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  1. Inclusion/Exclusion Criteria: The criteria were stringent, and many patients will probably not fall into this category of uncomplicated cellulitis.  Purulent cellulitis or cellulitis with abscess seems to be a growing problem.  These are the patients that most likely benefit from TMP-SMX.  Truly uncomplicated cellulitis would be low risk for MRSA and ideally would make sense to use cephalexin alone, but this seems to be a diminishing group of patients.
  1. Alternative Antibiotics: This trial only addresses TMP-SMX but other antibiotics could be used such as clindamycin which has good strep and staph coverage.  Additionally, other antibiotics that have MRSA coverage would include doxycycline.  However, TMP-SMX, with its low cost and easy use, is probably the most popular for many clinicians.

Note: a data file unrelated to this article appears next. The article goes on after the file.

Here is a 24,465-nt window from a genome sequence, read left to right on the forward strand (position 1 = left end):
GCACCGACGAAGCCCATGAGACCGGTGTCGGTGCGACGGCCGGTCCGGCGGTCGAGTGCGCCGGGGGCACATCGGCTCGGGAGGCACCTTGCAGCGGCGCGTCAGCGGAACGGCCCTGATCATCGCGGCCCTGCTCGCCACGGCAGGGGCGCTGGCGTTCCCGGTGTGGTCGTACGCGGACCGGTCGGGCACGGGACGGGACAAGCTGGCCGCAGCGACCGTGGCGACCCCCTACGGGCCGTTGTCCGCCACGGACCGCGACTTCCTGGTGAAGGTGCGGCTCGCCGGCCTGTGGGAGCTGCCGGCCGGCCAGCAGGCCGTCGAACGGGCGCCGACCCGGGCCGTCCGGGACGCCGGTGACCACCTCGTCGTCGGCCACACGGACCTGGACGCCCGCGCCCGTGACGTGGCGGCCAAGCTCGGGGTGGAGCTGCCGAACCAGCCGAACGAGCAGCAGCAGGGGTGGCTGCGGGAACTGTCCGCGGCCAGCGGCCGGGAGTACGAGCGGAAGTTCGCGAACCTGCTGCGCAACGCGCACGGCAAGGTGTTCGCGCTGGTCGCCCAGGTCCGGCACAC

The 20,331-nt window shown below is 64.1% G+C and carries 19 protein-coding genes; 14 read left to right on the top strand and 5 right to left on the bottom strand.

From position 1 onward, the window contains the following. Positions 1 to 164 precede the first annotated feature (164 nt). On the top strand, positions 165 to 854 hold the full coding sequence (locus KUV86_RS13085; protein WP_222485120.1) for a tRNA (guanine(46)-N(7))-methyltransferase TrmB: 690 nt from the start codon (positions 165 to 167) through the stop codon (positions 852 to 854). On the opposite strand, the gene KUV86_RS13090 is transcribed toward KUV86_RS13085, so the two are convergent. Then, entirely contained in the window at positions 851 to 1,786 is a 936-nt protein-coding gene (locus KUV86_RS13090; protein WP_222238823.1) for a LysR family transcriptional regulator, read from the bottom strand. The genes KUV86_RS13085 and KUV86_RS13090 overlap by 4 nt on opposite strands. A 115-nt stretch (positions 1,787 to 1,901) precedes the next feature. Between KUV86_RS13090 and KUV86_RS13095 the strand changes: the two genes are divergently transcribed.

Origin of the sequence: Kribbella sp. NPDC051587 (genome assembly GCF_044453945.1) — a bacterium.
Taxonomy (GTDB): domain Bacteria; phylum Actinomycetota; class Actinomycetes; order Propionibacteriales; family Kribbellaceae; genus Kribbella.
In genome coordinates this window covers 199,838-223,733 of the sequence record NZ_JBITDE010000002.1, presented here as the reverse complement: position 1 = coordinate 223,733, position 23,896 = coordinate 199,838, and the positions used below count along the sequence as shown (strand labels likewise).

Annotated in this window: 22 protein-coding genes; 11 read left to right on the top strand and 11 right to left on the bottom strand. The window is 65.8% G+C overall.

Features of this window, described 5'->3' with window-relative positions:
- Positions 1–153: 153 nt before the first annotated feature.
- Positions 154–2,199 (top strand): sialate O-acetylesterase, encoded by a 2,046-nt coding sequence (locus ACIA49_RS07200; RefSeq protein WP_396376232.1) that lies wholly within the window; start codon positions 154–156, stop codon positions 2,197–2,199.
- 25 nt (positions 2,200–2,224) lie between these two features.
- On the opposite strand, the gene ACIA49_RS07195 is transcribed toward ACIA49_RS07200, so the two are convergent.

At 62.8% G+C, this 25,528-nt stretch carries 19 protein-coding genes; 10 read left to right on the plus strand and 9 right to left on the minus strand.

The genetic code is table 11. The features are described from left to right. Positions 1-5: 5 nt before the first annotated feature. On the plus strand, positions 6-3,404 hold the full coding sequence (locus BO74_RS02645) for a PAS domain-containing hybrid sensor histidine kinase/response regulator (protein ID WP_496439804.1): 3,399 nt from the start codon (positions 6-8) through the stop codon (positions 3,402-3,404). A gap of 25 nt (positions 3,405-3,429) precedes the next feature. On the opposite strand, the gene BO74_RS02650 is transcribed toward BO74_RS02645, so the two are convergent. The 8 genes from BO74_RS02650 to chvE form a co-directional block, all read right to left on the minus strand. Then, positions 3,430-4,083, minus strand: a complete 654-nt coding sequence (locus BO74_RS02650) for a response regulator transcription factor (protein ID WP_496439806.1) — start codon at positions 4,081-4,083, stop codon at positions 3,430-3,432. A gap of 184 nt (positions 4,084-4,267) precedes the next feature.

1. Ultrasound: Point of care ultrasound (POCUS) was used to evaluate for abscess. Although more and more clinicians are learning POPCUS skills some rural providers may not have the skills or access to the technology. This makes it harder to interpret the results for those settings.
  1. MRSA: An equal portion of MRSA was isolated among clinical treatment failure in each group. However, the study was not powered to find a difference in this subgroup. It is still possible with a larger sample size that a statistical and clinical significance could be found. In addition, only 4% of patients had a history of MRSA. Clinicians working in communities with higher MRSA rates will need to consider this factor when deciding how to clinically apply this study.